mistakenly sends woman $7.2 million instead of a $68 refund


What would you do if you checked your bank account and found millions that shouldn’t be there?

For a woman in Australia – who faced this scenario last year after cryptocurrency platform mistakenly transferred 10.5 million Australian dollars ($7.2 million) to his bank account – the answer was: Buy a mansion.

Now a judge in south-east Australia has ordered the sale of the property – which the woman apparently bought as a gift for her sister who lives overseas – and awarded all proceeds from the sale to the company of cryptography.

The cautionary tale has garnered international attention, especially since it emerged that it took seven months to notice the error.

Katie Gregory, spokesperson for, wrote that the company could not comment “because the matter is before the courts.”

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This laid off 5% of its company workforce in June in a general context downturn in the cryptocurrency market.

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The Supreme Court of Victoria learned that in May 2021,, which operates under a different company name in Australia, mistakenly transferred some $7.2 million to Thevamanogari Manivel instead of the approximately $68 refund it was owed . The error occurred when an employee accidentally filled in the payment amount field with an account number, the court heard.

“Extraordinarily, the plaintiffs would not have realized this material error until some 7 months later, at the end of December 2021,” during an audit, the court said in its judgment. In February, after reviewing what happened, the company sought to order the freezing of Manivel’s accounts to recover the full amount, according to case information released by the court.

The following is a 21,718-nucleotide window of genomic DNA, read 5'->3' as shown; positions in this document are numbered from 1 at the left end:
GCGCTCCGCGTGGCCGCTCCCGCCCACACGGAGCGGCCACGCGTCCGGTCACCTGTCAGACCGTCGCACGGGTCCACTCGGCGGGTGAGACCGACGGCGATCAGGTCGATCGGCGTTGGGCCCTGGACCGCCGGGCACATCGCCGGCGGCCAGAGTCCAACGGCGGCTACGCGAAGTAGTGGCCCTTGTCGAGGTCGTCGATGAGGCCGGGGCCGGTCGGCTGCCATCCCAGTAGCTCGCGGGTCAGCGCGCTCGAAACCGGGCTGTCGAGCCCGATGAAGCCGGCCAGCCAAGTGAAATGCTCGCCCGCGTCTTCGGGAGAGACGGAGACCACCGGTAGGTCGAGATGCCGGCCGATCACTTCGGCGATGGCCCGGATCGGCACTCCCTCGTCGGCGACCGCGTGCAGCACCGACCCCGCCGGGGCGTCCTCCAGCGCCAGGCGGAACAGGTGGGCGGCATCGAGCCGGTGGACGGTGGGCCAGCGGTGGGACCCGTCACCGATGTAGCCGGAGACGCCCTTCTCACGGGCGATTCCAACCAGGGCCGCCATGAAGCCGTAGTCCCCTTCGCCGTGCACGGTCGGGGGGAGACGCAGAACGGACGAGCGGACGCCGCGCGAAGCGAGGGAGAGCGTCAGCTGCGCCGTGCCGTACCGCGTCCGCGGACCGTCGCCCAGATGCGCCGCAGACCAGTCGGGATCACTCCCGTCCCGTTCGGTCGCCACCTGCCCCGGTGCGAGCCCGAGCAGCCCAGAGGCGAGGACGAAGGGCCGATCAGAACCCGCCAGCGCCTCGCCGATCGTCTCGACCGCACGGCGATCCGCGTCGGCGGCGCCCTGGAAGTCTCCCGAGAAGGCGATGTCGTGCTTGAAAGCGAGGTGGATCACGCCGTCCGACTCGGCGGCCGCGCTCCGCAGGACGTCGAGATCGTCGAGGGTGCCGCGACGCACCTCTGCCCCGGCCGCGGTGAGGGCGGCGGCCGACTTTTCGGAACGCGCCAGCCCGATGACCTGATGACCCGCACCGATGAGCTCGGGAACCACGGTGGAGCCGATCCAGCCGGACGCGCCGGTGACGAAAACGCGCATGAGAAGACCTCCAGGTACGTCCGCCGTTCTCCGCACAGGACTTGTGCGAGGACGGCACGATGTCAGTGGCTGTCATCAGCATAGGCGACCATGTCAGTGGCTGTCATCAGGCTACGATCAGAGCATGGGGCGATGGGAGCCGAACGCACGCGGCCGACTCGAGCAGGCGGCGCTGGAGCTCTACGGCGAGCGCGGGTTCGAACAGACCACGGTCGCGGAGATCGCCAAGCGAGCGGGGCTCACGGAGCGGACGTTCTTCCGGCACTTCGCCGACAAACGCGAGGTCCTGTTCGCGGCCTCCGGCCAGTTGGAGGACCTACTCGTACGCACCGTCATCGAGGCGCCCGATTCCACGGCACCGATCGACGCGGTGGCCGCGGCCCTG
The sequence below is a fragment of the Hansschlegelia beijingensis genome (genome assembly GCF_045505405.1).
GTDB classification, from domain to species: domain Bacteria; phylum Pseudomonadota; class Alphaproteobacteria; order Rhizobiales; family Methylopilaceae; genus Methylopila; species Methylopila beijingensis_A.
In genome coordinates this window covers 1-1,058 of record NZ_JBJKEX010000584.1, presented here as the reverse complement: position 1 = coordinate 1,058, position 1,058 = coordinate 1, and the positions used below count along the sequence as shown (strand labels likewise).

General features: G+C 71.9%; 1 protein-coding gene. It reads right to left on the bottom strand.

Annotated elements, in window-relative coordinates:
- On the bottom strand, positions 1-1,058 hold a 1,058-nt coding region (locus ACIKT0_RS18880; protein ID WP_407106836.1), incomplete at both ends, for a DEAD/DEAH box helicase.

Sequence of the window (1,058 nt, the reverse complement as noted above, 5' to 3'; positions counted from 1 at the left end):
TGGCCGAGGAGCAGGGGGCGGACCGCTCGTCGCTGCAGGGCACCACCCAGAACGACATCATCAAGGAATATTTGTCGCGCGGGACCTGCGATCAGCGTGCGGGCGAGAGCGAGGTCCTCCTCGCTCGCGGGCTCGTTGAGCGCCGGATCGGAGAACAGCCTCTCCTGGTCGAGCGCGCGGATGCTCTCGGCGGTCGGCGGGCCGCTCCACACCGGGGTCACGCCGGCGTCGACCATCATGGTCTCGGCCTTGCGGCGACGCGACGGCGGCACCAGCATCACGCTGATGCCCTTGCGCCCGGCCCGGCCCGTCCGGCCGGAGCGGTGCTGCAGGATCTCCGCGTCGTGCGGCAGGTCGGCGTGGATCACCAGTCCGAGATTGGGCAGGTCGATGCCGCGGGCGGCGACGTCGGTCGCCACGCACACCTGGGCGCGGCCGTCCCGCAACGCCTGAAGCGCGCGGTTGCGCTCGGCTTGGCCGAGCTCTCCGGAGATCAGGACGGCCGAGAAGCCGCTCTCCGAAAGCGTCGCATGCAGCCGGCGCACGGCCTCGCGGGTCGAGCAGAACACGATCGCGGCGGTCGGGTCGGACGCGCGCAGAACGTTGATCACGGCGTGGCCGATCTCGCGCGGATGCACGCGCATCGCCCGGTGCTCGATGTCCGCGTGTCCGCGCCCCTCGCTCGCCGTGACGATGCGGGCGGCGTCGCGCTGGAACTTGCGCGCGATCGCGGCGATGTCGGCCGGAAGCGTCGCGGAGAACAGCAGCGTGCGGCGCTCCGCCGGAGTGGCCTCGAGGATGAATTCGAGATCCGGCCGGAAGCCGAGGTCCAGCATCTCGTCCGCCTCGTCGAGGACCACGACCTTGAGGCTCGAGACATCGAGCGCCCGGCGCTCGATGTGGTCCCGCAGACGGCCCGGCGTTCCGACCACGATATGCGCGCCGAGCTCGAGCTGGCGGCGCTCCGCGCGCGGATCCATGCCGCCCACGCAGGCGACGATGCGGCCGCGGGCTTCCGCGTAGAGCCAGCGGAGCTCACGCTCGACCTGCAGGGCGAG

However, presented evidence showing that Manivel had already transferred most of the money to an account held jointly with another defendant, who may have had a “romantic relationship” with Manivel, according to evidence heard by the court. court. Manivel also sent nearly $300,000 to her daughter, and in February she bought a property in Craigieburn worth $925,000 for her sister, Thilagavathy Gangadory, who lives in Malaysia.

The four-bedroom, four-bathroom mansion about 20 miles north of Melbourne, sits on more than 5,800 square feet of land and has a private cinema, gym and parking for two cars, according to Australian website realestate.

Lawyers for Manivel and Gangadory were not listed on the judgment document.

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Since then, Australian companies have been engaged in legal action against Manivel, Gangadory and six other defendants. In May, Judge James Dudley Elliott issued a default judgment in the case against Gangadory, meaning she did not file a notice to appear within the time limit set by the court. Elliott therefore ruled in favor of the plaintiff, Foris GFS Australia Pty Ltd., which helps operate’s trading platform in Australia.

Lawyers for the company were apparently unable to reach Gangadory, the court heard, although she appeared to know the case was pending because lawyers for her sister said in March that Gangadory was seeking legal advice.

Under the judge’s decision, released last week, Foris GFS received all proceeds and interest from the sale of the property in Craigieburn. Gangadory was ordered to pay the company’s legal costs related to the case, plus 10% interest, or nearly $19,000, the court heard.

Gangadory can appeal, but she must provide “a good reason not to file documents, a valid defense to the case, and give reasons why the court should not have made the order” against her, according to the Victoria County Court. The next court date is October 7, when the judge will outline the next steps in the case in what is called a “trial hearing”.

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